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October 27, 2006 / Bob Black

You’re Just an Imposter!

[Warning: This is one of those technical articles where the writer (me) tries to be all witty and stuff instead of just getting to the point. Sorry. I couldn’t help myself.]

[Warning #2: WordPress is a pain in the patula oblongata about formatting. I spent waaay too much time trying to get the code snippets in this post looking good, only to have WordPress reformat everything the next time I saved. AAaaiiiiggh!! So if the code snippets look stanky, sorry… I tried!]

I mentioned in an earlier post that I was working on a little console utility to launch an application using a particular user’s credentials. That right there is what I like to call impersonation. Come to think of it, everyone else calls it impersonation too, but no matter. In this post I’ll show you, dear reader, the very innards of impersonation, and hopefully when you’re done reading this post you’ll be as excited about the subject as I am! Yeah! Go Team Go! And stuff!

The .Net Framework provides everything you need to get at useful tidbits like the currently logged on user, role membership and so forth, but to do full fledged impersonation you have to do a little Win32 api work. If you’re using Mono.Net on Linux, um… I’m sorry, you should stop reading now, ’cause this article won’t help you on a non-Windows platform. Sorry. But really, who uses Linux anyway? I mean, c’mon you guys, Linux is just sooo OS2. Just like the Macintosh. Yeah, nobody uses the Mac anymore either.

But anyway, where was I before I waxed controversial? Oh yeah, impersonation. If you need to know how to do impersonation (on Windows), look no further for the source of power! This post should provide everything you need to be well on your way to… uh, impostering. I mean impersonatering. Or something.

So let’s take a look at the problem from up around a thousand feet. Yeah, I speak management speak, too. I’m bilingual like that. But any way, from way up here in the stratosphere we can rest our chins on our hands and hypothesize that there are really two ways to approach impersonation…

  1. Impersonation when launching a new process – for example, when you want to run a program as a particular user.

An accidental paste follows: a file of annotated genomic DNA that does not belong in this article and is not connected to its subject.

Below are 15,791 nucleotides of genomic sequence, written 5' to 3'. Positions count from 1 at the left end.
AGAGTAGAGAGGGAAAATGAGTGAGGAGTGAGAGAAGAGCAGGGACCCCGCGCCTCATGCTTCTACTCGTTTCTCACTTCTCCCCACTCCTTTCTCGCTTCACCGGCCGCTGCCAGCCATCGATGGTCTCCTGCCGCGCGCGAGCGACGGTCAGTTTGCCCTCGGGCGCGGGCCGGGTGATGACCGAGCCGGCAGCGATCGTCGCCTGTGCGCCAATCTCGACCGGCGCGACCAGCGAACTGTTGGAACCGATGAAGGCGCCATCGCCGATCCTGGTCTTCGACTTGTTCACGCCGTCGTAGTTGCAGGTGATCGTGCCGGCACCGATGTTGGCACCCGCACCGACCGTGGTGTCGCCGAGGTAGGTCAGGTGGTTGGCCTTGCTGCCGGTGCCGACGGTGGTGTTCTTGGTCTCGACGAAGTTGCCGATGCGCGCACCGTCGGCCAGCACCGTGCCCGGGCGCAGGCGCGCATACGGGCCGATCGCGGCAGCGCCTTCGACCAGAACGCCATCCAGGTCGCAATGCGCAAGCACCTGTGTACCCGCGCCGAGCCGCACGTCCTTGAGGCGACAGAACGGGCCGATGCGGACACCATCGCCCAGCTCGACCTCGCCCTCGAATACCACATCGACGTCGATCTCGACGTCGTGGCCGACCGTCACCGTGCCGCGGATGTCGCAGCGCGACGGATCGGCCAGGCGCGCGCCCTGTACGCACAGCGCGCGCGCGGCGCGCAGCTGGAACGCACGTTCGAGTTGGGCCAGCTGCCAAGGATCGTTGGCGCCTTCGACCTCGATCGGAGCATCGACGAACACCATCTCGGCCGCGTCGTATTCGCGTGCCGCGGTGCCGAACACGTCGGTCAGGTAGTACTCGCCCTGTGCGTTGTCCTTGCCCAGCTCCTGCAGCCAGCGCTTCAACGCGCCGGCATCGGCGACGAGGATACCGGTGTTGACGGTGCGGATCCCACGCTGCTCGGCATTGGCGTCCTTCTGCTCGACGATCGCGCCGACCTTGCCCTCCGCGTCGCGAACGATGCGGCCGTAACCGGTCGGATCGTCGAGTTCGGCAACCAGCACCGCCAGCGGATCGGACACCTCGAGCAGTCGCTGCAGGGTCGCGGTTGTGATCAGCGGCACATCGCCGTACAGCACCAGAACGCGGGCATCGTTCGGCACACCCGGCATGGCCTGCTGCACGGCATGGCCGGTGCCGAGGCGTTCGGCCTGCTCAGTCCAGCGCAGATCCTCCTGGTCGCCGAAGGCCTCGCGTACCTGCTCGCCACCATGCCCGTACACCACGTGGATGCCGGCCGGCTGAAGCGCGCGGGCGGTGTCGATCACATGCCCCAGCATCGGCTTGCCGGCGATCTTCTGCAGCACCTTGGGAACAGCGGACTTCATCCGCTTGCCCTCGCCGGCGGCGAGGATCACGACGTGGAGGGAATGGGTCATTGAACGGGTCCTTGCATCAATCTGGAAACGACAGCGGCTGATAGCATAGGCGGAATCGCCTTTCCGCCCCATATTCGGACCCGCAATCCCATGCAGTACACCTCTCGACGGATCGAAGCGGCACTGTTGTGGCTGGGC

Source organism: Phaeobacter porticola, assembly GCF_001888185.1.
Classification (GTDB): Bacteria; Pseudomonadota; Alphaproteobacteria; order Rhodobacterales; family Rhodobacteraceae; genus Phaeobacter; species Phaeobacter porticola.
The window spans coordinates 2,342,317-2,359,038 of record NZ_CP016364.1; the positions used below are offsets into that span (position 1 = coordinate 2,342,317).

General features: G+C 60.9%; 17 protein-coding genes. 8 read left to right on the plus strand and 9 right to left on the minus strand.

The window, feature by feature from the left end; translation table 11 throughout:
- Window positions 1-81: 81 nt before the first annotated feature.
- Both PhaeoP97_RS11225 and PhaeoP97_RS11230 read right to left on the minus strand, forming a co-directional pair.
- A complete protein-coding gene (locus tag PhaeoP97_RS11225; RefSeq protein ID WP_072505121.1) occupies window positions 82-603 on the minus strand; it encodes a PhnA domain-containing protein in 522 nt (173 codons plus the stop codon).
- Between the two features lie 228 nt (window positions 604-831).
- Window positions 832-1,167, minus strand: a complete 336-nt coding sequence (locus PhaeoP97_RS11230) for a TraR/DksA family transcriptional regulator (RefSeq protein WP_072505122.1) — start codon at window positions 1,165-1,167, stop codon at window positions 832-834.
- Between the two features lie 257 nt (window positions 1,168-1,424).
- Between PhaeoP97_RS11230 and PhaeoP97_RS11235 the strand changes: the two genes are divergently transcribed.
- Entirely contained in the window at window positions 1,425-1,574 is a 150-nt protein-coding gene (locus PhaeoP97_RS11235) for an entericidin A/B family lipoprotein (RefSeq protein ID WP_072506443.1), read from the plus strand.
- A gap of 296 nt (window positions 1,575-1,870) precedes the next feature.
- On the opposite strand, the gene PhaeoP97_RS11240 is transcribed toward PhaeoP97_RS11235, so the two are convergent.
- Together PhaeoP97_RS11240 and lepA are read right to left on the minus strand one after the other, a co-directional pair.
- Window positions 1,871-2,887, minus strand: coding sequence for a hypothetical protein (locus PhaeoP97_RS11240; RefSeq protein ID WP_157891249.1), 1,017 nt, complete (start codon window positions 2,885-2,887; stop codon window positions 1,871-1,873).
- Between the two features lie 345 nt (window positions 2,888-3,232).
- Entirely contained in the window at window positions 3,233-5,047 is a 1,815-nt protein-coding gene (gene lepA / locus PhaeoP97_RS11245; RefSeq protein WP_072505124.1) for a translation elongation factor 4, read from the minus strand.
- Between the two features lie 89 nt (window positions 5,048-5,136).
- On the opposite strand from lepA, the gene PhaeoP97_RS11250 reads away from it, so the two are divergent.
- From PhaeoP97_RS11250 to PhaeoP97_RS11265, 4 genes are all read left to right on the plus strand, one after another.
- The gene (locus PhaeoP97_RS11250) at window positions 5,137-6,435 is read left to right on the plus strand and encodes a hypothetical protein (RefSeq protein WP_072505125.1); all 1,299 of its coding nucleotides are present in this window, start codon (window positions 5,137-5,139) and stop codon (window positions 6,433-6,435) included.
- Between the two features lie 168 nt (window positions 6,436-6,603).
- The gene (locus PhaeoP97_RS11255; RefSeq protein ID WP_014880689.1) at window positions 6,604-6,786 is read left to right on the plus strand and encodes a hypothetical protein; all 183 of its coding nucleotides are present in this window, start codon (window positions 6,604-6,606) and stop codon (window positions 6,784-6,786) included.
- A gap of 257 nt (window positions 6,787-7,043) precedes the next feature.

2. Impersonation when running a piece of code – for example, when you want to execute a method as a particular user.

At the end of this post I’ve provided, free of charge and limitations, the full source code to a C# class that makes it fairly easy to impersonate using either approach. Some of the methods are unsafe, so if you use the code in your own application you must compile using the /unsafe switch.

So let’s talk about the first approach, which is the simpler of the two. In a nutshell, it involves calling the CreateProcessWithLogonW API method, as shown in the below snippet taken from my Impersonator class. You’ll notice this method doesn’t allow you to specify a username and password because those are provided when you call the Impersonator class’s constructor, not shown (see the file download).

So to run another app as a particular user, you just create a new Impersonator object, and call the RunAs method, and off the new process goes on its merry way, running happily as another user (provided the username and password you supplied in the constructor are correct).

[PermissionSetAttribute(SecurityAction.Demand, Name = FullTrust)]
public unsafe bool RunAs(string ApplicationName, string CommandLine, string CurrentDirectory)
{
  StartupInfo si
= new StartupInfo();
  si.cb
= Marshal.SizeOf(typeof(StartupInfo));
  si.title
= m_strUsername; ProcessInfo pi = new ProcessInfo(); try
  {
 
if (CreateProcessWithLogonW(m_strUsername, m_strDomain, m_strPassword,
 
0, //LogonFlags.LOGON_WITH_PROFILE,
ApplicationName, CommandLine,
 
0, IntPtr.Zero, CurrentDirectory,
  ref si, out pi))
  {
  CloseHandle(pi.hProcess);
  CloseHandle(pi.hThread);
 
return true;
  }
 
else
  {
 
return false;
}
  }
 
catch
  {
 
return true;
  }
}

I’ve provided a handy dandy method called Validate() that will return true if the specified credentials are valid. The Validate() method returns the result of the LogonUser API method, and looks like this…
public bool Validate()
{
  IntPtr tokenHandle
= new IntPtr(0);
return LogonUser(m_strUsername, m_strDomain, m_strPassword,
  LogonFlags.LOGON32_LOGON_INTERACTIVE, LogonFlags.LOGON32_PROVIDER_DEFAULT,
 
ref tokenHandle);
}

And so finally, let’s talk about second way to perform impersonation, which is by executing a block of code as a particular user.This method of impersonation is performed in the Impersonate method. If you open up the Impersonator class and look at this method you’ll notice (or if not, I’ll tell you now, hehe), that the Impersonate function takes care of rolling back the impersonation context after impersonation is complete (or if an error occurs), which is good because you don’t want other code in your application suddenly running under a login context you didn’t expect. You’ll also notice that impersonation code must be executed before (to impersonate) and immediately after (to undo the impersonation) the code you want to execute. To make this work in a reusable code library (such as I have provided for you to download at the end of this article), the Impersonate method accepts as a parameter a delegate of type ImpersonateCallback, which is called if impersonation succeeds.

In my not so humble opinion, this little class takes a lot of the headache out of impersonation. Give it a try, and if you have any feedback or questions feel free to post a comment.

And here’s the link to Download Impersonator.cs

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